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5 Questions With Amy Blackman

November 9, 2017
Natalie Clare
Amy most recently appeared as Rose Stopnick Gellman in Caroline, Or Change at Tantrum Theater. Amy also performed in The Old Globe’s Shakespeare Festival as Maria in Love’s Labour’s Lost and as a Witch in Macbeth. Other regional credits include The Comedy of Errors and Twelfth Night at The Old Globe and Titanic, Singin’ in the Rain, The Sound of Music, Beauty and the Beast and Kiss Me, Kate at The Muny. Visit

Blackman,-Amy---Headshot---Web1. How long have you been acting, and where did you receive your training?

I began putting on shows, singing songs and telling stories from a very young age. I believe my first official performance was when I was cast as Mary in the primary school nativity play in England but refused to wear the headscarf costume and insisted on being a party-goer instead. As I thought that seemed more fun than playing the Virgin Mary. I’ve always been opinionated, but I’m glad to say, as I’ve continued to train and work, I think I’ve become less high-maintenance than my 6-year-old self.

I received my BFA in Musical Theatre from the University of Michigan and my MFA in Acting from the Old Globe/University of San Diego. I also had wonderful experiences as a teenager at Stagedoor Manor Performing Arts Center and the National Youth Theatre of Great Britain.

2. When did you know you wanted to be an actor, and what’s your favorite part of the job?

I always knew. It never felt like a choice but rather something that was in my DNA. There’s so much I love about the job, from the discoveries of a first table-read to the community of a theatre and ensemble, to the magic of sharing stories night after night with new audiences.

At the core of all of this is getting to tell stories and embody characters that inspire audience members and ourselves to look at the world from another perspective. When we understand something or someone differently and begin to recognize ourselves in stories that may initially seem foreign to us, I believe theatre is at its best.

Amy Blackman and Nick LaMedica in in The Curious Incident of the Dog in the Night-Time. Photo by Mikki Schaffner.

3. What is your all-time favorite role you’ve performed, and why?

It’s hard to say because I find that you carry with you lessons and little nuggets of each character that you play. Two of my most fulfilling experiences recently have been playing Nina in Chekhov’s The Seagull, and Rose Stopnick Gellman in Caroline, Or Change, written by Tony Kushner with music by Jeanine Tesori.

With any role, especially such an iconic one like Nina, it’s important to not walk in with preconceived notions about what this character should be. Both of these characters, though wildly different, were complicated, vulnerable, strong, messy and flawed women. Two wonderful directors — Brenda DeVita and Robert Barry Fleming — encouraged me and gave me the freedom to create and explore these women fully and unapologetically, and it terrified and excited me, which is always the best combination.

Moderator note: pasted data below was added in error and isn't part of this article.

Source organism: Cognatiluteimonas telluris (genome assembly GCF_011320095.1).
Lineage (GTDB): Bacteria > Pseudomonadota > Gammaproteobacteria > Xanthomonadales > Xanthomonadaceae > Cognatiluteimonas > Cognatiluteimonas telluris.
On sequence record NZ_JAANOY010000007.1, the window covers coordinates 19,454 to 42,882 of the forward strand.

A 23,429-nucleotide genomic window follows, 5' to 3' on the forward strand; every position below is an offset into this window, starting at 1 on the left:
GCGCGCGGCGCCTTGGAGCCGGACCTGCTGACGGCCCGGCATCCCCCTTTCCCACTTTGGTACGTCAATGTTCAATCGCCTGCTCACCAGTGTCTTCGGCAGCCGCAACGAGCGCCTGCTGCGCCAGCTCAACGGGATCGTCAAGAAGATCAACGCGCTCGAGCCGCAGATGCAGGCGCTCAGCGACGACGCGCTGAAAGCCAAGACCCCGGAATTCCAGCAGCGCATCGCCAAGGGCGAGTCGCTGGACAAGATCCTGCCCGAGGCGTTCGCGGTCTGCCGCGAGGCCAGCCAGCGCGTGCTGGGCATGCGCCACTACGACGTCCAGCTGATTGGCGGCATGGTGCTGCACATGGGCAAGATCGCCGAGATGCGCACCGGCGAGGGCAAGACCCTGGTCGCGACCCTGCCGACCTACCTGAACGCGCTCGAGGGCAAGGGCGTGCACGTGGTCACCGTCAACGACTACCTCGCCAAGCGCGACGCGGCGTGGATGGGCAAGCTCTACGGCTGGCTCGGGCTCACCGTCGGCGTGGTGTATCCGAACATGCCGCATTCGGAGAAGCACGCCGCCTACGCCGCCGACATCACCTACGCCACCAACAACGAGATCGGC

4. What role have you been dying to play, and why?

Again, it’s so hard, so forgive me — I have a deep passion and love for all forms and periods of language and storytelling — I crave Shakespeare’s Rosalind (As You Like It), Stephen Sondheim’s Dot (Sunday in The Park With George), Anton Chekhov’s Masha (Three Sisters), Henrik Ibsen’s Hedda (Hedda Gabler) and David Hare’s Susan (Plenty). The list could go on and on. But even as I read this I notice: where are the female authors? So, to add: Aphra Behn’s Helena (The Rover), Liz Duffy Adams’ Aphra Behn (Or,), Caryl Churchill’s Marlene (Top Girls) and Lisa Kron’s Lisa Kron (Well).

Why am I dying to play all these roles? I want to create, explore and share strong, intelligent, complex, flawed, full characters that we can all recognize parts of ourselves in on stage. And I believe in order to do that fully, it is important to have more female voices being funded, produced and heard on stage and off and in all arenas.

Amy Blackman, Dathan B. Williams and Nick LaMedica in in The Curious Incident of the Dog in the Night-Time. Photo by Mikki Schaffner.

5. What has been the most interesting part of working on Curious Incident so far?

Our brilliant director and choreographer, Marcia Milgrom Dodge, has created an environment and world where human connection is the priority in Curious Incident. The cast all comes together to help support Christopher and tell his story with truly breathtaking ensemble work. Personally, I have loved working on the complex family dynamics in this story and the deep conflicts of Judy, Christopher’s mother — she is desperate to love and hold her son, but she doesn’t know how. I’m so proud of the work the entire cast and crew are doing, and I cannot wait to share it with Cincinnati audiences.

To learn more about the Playhouse's production of The Curious Incident of the Dog in the Night-Time, visit our production detail page